With all of the cool, damp weather that we have been having this year in central Oklahoma, gardening season is a bit delayed. Even though our gardens and containers are planted, I think they are just waiting on a little heat to really take off.
One off the easiest and best things that we grow are beans. They are a warm-season crop that grow very quickly, and there are literally hundreds of varieties to choose from. Because of this, we can grow our favorites each year but also experiment and try some new ones.
Beans are best planted by direct sowing, so there is no need to ever start them indoors. All you need to do is wait for the last frost date to pass, and then get them in the ground. With very little effort, beans tend to produce a generous crop, but if you are looking to increase your yield, the best thing you can do is understand the differences between bush and pole beans and prepare accordingly.
Bush beans are low-to-the ground plants reaching a maximum height of two feet high. They are a great choice for growing in traditional row gardens, raised beds or even in containers. The main drawback to growing in them in row gardens is that you have to bend low to the ground to harvest them, which is hard on your back.
Bush beans, like determinate tomatoes, tend to mature over a short amount of time—kind of all at once. This means you will harvest the beans over a four-to-five week period of time, so succession planting is a good strategy if you want lengthen your harvest.
Pole beans, on the other hand, grow vertically and need a trellis. They are climbers and will cling and spiral around a support, growing to various heights. Some varieties can get quite tall. They mature gradually over a longer period of time, so you harvest beans longer throughout the season. Both have their place in the garden, and both benefit from frequent harvesting for continued production.
Thinking back on it, I’m sure that, at some point, most people have planted a bean seed in a paper cup. You might have done this yourself as a youngster or have been the one who was helping other little hands plant the seeds. There are many, many reasons why this is a common, preschool-aged activity, and I feel sure that you can rattle them off.
What’s interesting is, while children are planting the bean seeds, they are probably not thinking about posting the results on their Instagram page or about winning some sort of prize for who grew the most beans. They do it because they’re learning, and all of their experiences build their education. They are excited about having dirty hands and hopeful about what is going to come from that seed they just planted. They take their cup home, set it on the window sill and wait expectantly! It was a fun project, and they learned some science.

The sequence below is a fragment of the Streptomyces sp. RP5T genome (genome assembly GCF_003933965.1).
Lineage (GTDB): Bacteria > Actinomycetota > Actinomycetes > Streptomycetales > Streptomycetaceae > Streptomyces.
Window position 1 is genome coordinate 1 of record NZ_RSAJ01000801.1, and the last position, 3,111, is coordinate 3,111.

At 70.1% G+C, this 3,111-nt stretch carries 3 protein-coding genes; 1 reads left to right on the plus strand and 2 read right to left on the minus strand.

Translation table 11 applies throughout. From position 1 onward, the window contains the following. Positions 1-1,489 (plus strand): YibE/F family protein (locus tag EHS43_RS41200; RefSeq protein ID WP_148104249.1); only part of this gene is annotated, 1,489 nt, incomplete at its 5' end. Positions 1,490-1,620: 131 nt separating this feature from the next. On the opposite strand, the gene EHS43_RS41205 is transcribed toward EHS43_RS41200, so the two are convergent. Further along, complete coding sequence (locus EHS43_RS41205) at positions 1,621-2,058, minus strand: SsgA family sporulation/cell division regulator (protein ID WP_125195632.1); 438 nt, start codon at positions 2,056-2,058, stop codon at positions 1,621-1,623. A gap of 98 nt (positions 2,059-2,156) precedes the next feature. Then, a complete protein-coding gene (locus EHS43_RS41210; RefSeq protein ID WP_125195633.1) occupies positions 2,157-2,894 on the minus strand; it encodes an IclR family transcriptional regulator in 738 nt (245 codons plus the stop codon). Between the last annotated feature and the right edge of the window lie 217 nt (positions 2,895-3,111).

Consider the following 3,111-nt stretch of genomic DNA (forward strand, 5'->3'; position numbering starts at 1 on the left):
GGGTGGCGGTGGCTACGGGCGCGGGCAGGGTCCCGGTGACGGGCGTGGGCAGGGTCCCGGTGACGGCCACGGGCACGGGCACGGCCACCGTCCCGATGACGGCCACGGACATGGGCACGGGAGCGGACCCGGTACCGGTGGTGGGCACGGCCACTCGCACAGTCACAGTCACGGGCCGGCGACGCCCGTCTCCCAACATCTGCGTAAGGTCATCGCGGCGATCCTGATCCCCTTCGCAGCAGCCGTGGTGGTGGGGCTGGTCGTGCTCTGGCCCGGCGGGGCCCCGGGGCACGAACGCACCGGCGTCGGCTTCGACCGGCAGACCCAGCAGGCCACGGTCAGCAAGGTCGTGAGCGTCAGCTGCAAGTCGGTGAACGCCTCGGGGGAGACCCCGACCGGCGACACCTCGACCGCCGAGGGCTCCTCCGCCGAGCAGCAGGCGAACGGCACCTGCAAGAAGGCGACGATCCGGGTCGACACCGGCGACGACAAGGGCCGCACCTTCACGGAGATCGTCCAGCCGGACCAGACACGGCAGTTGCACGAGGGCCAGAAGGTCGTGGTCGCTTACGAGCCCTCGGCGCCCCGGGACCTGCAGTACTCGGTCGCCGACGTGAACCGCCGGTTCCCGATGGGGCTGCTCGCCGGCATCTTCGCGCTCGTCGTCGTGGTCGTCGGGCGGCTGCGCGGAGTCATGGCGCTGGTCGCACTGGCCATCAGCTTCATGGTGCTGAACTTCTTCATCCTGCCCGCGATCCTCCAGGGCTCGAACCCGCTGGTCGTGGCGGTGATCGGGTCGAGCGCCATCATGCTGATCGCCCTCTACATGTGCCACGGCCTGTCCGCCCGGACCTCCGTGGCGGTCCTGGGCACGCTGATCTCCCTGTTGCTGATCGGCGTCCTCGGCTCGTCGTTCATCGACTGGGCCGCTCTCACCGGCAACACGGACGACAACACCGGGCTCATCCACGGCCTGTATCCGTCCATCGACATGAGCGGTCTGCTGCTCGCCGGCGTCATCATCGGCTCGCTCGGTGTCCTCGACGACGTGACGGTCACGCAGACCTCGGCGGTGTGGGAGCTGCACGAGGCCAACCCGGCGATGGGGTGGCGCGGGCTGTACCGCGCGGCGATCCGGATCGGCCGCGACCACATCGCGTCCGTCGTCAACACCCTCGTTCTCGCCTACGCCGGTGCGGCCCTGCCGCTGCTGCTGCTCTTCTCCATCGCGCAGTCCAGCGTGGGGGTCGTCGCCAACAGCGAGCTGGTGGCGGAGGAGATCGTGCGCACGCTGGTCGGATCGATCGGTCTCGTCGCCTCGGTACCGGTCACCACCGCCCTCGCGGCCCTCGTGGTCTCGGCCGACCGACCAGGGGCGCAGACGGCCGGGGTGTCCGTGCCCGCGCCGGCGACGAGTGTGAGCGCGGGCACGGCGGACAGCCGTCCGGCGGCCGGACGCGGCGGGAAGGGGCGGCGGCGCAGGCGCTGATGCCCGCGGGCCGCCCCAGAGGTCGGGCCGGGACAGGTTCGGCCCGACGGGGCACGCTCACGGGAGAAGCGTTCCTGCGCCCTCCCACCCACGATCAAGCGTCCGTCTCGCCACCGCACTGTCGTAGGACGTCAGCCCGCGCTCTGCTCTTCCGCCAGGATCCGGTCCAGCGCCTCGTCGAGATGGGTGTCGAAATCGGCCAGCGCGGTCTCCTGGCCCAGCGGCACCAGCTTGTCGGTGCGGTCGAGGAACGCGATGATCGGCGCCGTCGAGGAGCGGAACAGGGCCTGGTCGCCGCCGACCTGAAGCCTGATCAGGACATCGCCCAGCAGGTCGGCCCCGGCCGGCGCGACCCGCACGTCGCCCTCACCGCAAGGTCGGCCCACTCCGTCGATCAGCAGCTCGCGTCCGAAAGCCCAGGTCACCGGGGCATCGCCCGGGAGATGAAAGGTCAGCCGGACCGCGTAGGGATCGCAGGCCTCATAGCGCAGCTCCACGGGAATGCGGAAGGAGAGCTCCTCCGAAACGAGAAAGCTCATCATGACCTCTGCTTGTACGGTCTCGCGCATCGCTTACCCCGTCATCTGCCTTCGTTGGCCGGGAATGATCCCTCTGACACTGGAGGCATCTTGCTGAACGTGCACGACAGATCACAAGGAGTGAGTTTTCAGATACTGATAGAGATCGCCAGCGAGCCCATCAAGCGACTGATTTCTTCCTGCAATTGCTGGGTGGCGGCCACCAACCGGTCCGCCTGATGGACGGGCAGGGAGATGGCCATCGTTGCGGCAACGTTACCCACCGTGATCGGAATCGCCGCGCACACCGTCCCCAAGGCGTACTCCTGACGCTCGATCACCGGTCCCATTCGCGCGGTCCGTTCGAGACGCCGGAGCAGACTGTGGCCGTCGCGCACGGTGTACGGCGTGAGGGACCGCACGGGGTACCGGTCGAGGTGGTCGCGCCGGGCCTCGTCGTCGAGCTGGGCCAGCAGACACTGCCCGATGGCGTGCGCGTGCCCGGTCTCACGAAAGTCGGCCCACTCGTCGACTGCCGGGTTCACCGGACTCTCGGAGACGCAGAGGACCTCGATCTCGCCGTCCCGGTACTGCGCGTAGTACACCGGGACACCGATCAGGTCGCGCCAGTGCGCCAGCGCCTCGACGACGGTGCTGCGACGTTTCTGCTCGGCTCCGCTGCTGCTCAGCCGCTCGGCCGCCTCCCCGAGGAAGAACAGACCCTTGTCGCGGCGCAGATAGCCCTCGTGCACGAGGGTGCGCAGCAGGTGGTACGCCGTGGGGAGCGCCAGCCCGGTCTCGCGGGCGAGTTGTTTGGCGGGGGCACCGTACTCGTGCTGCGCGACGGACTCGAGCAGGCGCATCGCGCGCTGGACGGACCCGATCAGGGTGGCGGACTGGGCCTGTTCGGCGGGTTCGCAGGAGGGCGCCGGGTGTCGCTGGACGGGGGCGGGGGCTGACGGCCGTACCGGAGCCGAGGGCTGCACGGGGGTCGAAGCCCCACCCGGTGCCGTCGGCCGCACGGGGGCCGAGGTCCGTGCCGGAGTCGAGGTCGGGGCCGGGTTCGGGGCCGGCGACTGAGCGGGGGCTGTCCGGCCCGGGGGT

For them, the project was a great success. They have not yet been conditioned to equate success with results. To them, it was successful because they had a good time, and they made it home without spilling their cup. To their parents, the project will be a success if something grows. Unfortunately, adults tend to value results, but children, on the other hand, value the process.
So often we evaluate our prayer life by this same standard. If we pray and our prayers are answered accordingly, then it was a successful exercise. However, if we pray and our prayers are not answered accordingly, then we feel that God is not listening or that He doesn’t care. Let me assure you, if you pray, God is listening, and He does care. He loves you, and He always has your best interest in mind. Your relationship with Jesus is like any other relationship, it’s a process.
Pray because you love Him. Pray because He is able. Pray because we are commanded to. “Because He has inclined His ear to me, therefore I will call upon Him as long as I live” (Psalm 116:2) – Regardless of the results.